In 2007, Stop & Shop was the only supermarket chain in the U.S. selected to participate in the pilot program. As a result, 51 existing stores were LEED Certified by 2009, and company policy became that every new store be built to LEED standards. As an existing store, the Dedham, MA location has not been certified, but through energy retrofits and other improvements, that site is increasingly operating to LEED parameters.
Macomber explains, “Every new store we build today is designed for us to pursue LEED certification, whether it is Certified or Silver.”
Applying Lessons Learned
Macomber’s work at the Dedham store impacts other Stop & Shop stores in a two way exchange. Changes implemented at the store are often resulting from positive findings put to the test in other stores; meanwhile, strategies that are first explored at Dedham have made their way to other stores and also have been added to the company’s ever evolving store prototype.
Commenting on the multi site nature of his work, Macomber says, “For us, the lighting projects have ultimately been the easiest to deploy. This is because the majority of our stores are pretty standard. The footprint and layout are generally the same. There may be nuances between some of the stores but, for the most part, anytime we perform a frozen food LED project or a track lighting project it’s standard in terms of the scope.”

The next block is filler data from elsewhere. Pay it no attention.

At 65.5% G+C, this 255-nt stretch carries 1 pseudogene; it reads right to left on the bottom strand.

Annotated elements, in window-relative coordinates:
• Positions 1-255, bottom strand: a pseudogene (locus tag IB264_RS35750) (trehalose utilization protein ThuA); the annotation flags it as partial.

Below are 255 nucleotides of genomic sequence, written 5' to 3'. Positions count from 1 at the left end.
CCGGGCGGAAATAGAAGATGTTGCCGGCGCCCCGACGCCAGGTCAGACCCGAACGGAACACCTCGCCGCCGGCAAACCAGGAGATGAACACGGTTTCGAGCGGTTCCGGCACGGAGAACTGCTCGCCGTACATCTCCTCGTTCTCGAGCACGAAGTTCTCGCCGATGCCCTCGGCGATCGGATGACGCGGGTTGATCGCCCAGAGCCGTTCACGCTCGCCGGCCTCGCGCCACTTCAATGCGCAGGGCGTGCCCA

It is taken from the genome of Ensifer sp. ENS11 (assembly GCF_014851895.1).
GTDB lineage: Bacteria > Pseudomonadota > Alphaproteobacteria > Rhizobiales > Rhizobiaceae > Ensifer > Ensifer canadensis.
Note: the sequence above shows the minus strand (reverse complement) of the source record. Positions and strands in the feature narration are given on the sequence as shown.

And as the Dedham store continues to be one of the company’s focal points for exploring improvements, the company maintains the momentum by revisiting the Stop & Shop prototype regularly. In recent months, a store opened that is designed to the most current prototype.
“The prototype is revisited almost daily,” says Macomber. “We’re constantly finding ways to make improvements and changes, and it’s a constant, evolving process for us.”
You might like:
- Workplace Design: Four Trends
- Predictive Analytics For “Low-Tech” Facilities
- Employee Engagement: Impact Of Workplace Design
- Friday Funny: The Dirty Truth About Public Bathrooms
- Leadership Support Linked To Workplace Well-Being
- Planned Investment In Energy Efficiency Hits All-time High
- Five Safety Tips For Your Facility’s Construction Project
- Facility Management Critical To Infection Control
- Employee Engagement Linked To Workplace Satisfaction
- 4 Ways To Avoid LED Lighting Failure
- New School Construction Focused On Building Envelope Performance
- Healthcare Waiting Room Design
- Employees Are Leading Cause Of Data Breaches
- U.S. Employers Suffer Largest Talent Shortage In Skilled Trades
- Smart City 2.0: Next Step In Urban Innovation